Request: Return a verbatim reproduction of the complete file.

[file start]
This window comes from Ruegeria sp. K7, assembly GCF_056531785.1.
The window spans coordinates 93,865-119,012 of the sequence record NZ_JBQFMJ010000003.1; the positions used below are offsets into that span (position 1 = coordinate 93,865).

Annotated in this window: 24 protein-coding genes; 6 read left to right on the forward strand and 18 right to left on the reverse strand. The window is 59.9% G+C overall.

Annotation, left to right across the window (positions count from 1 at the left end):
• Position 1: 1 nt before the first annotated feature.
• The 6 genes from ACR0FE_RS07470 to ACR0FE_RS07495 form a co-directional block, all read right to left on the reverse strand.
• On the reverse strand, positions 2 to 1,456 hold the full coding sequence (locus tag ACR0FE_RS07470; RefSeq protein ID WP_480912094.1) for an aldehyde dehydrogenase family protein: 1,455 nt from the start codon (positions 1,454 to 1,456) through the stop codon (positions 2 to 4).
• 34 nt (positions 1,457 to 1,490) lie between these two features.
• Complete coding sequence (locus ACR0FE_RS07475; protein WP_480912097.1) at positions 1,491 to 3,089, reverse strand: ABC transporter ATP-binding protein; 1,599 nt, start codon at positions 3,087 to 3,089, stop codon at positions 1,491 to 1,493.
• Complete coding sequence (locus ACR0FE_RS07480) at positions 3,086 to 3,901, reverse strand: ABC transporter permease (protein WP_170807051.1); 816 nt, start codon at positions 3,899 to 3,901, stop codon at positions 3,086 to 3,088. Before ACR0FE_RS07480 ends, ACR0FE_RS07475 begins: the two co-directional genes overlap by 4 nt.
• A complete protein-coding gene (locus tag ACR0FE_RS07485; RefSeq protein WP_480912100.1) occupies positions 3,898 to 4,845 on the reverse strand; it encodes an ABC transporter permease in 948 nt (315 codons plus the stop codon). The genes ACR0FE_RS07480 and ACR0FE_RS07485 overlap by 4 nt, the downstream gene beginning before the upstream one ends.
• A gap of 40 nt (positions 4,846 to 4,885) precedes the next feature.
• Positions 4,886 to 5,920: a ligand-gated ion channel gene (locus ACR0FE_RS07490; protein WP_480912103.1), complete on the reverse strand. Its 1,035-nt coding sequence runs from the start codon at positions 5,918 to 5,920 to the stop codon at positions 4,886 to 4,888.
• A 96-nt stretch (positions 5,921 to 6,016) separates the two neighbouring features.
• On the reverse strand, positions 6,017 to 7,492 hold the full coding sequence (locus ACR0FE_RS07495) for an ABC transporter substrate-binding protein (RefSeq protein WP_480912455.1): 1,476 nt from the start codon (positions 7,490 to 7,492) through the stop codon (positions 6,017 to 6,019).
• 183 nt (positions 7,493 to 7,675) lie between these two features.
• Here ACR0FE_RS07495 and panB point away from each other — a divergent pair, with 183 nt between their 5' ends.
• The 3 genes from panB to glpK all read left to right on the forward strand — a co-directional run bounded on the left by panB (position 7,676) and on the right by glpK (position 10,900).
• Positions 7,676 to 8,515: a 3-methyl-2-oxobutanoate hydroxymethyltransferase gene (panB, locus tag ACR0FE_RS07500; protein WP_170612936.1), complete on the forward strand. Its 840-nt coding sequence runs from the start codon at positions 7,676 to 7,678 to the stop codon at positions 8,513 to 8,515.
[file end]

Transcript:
This window comes from Ruegeria sp. K7, assembly GCF_056531785.1.
The window spans coordinates 93,865-119,012 of the sequence record NZ_JBQFMJ010000003.1; the positions used below are offsets into that span (position 1 = coordinate 93,865).

Annotated in this window: 24 protein-coding genes; 6 read left to right on the forward strand and 18 right to left on the reverse strand. The window is 59.9% G+C overall.

Annotation, left to right across the window (positions count from 1 at the left end):
• Position 1: 1 nt before the first annotated feature.
• The 6 genes from ACR0FE_RS07470 to ACR0FE_RS07495 form a co-directional block, all read right to left on the reverse strand.
• On the reverse strand, positions 2 to 1,456 hold the full coding sequence (locus tag ACR0FE_RS07470; RefSeq protein ID WP_480912094.1) for an aldehyde dehydrogenase family protein: 1,455 nt from the start codon (positions 1,454 to 1,456) through the stop codon (positions 2 to 4).
• 34 nt (positions 1,457 to 1,490) lie between these two features.
• Complete coding sequence (locus ACR0FE_RS07475; protein WP_480912097.1) at positions 1,491 to 3,089, reverse strand: ABC transporter ATP-binding protein; 1,599 nt, start codon at positions 3,087 to 3,089, stop codon at positions 1,491 to 1,493.
• Complete coding sequence (locus ACR0FE_RS07480) at positions 3,086 to 3,901, reverse strand: ABC transporter permease (protein WP_170807051.1); 816 nt, start codon at positions 3,899 to 3,901, stop codon at positions 3,086 to 3,088. Before ACR0FE_RS07480 ends, ACR0FE_RS07475 begins: the two co-directional genes overlap by 4 nt.
• A complete protein-coding gene (locus tag ACR0FE_RS07485; RefSeq protein WP_480912100.1) occupies positions 3,898 to 4,845 on the reverse strand; it encodes an ABC transporter permease in 948 nt (315 codons plus the stop codon). The genes ACR0FE_RS07480 and ACR0FE_RS07485 overlap by 4 nt, the downstream gene beginning before the upstream one ends.
• A gap of 40 nt (positions 4,846 to 4,885) precedes the next feature.
• Positions 4,886 to 5,920: a ligand-gated ion channel gene (locus ACR0FE_RS07490; protein WP_480912103.1), complete on the reverse strand. Its 1,035-nt coding sequence runs from the start codon at positions 5,918 to 5,920 to the stop codon at positions 4,886 to 4,888.
• A 96-nt stretch (positions 5,921 to 6,016) separates the two neighbouring features.
• On the reverse strand, positions 6,017 to 7,492 hold the full coding sequence (locus ACR0FE_RS07495) for an ABC transporter substrate-binding protein (RefSeq protein WP_480912455.1): 1,476 nt from the start codon (positions 7,490 to 7,492) through the stop codon (positions 6,017 to 6,019).
• 183 nt (positions 7,493 to 7,675) lie between these two features.
• Here ACR0FE_RS07495 and panB point away from each other — a divergent pair, with 183 nt between their 5' ends.
• The 3 genes from panB to glpK all read left to right on the forward strand — a co-directional run bounded on the left by panB (position 7,676) and on the right by glpK (position 10,900).
• Positions 7,676 to 8,515: a 3-methyl-2-oxobutanoate hydroxymethyltransferase gene (panB, locus tag ACR0FE_RS07500; protein WP_170612936.1), complete on the forward strand. Its 840-nt coding sequence runs from the start codon at positions 7,676 to 7,678 to the stop codon at positions 8,513 to 8,515.